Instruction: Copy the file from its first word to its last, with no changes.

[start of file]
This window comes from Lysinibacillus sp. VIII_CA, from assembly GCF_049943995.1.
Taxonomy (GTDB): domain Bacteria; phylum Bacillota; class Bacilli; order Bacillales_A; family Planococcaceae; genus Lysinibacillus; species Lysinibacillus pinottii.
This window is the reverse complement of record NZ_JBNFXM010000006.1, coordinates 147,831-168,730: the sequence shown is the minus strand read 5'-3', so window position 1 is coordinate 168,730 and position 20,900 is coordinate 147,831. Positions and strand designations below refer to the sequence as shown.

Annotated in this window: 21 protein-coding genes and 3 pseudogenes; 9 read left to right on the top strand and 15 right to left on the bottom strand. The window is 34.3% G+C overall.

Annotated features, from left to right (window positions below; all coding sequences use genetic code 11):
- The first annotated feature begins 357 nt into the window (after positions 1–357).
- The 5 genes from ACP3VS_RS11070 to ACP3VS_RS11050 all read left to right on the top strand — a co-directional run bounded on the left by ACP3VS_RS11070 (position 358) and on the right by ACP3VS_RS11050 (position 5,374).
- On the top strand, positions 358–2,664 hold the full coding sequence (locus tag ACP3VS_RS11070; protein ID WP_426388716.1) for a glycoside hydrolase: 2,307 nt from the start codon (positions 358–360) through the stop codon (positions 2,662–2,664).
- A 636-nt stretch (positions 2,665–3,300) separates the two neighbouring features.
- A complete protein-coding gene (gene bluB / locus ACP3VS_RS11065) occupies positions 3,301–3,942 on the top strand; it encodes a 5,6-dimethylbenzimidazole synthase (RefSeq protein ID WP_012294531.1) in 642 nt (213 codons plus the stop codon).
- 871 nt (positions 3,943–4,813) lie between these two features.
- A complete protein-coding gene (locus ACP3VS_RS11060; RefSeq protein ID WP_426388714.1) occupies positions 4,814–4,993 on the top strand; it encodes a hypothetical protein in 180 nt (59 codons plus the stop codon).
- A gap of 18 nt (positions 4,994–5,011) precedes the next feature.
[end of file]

This window comes from Lysinibacillus sp. VIII_CA, from assembly GCF_049943995.1.
Taxonomy (GTDB): domain Bacteria; phylum Bacillota; class Bacilli; order Bacillales_A; family Planococcaceae; genus Lysinibacillus; species Lysinibacillus pinottii.
This window is the reverse complement of record NZ_JBNFXM010000006.1, coordinates 147,831-168,730: the sequence shown is the minus strand read 5'-3', so window position 1 is coordinate 168,730 and position 20,900 is coordinate 147,831. Positions and strand designations below refer to the sequence as shown.

Annotated in this window: 21 protein-coding genes and 3 pseudogenes; 9 read left to right on the top strand and 15 right to left on the bottom strand. The window is 34.3% G+C overall.

Annotated features, from left to right (window positions below; all coding sequences use genetic code 11):
- The first annotated feature begins 357 nt into the window (after positions 1–357).
- The 5 genes from ACP3VS_RS11070 to ACP3VS_RS11050 all read left to right on the top strand — a co-directional run bounded on the left by ACP3VS_RS11070 (position 358) and on the right by ACP3VS_RS11050 (position 5,374).
- On the top strand, positions 358–2,664 hold the full coding sequence (locus tag ACP3VS_RS11070; protein ID WP_426388716.1) for a glycoside hydrolase: 2,307 nt from the start codon (positions 358–360) through the stop codon (positions 2,662–2,664).
- A 636-nt stretch (positions 2,665–3,300) separates the two neighbouring features.
- A complete protein-coding gene (gene bluB / locus ACP3VS_RS11065) occupies positions 3,301–3,942 on the top strand; it encodes a 5,6-dimethylbenzimidazole synthase (RefSeq protein ID WP_012294531.1) in 642 nt (213 codons plus the stop codon).
- 871 nt (positions 3,943–4,813) lie between these two features.
- A complete protein-coding gene (locus ACP3VS_RS11060; RefSeq protein ID WP_426388714.1) occupies positions 4,814–4,993 on the top strand; it encodes a hypothetical protein in 180 nt (59 codons plus the stop codon).
- A gap of 18 nt (positions 4,994–5,011) precedes the next feature.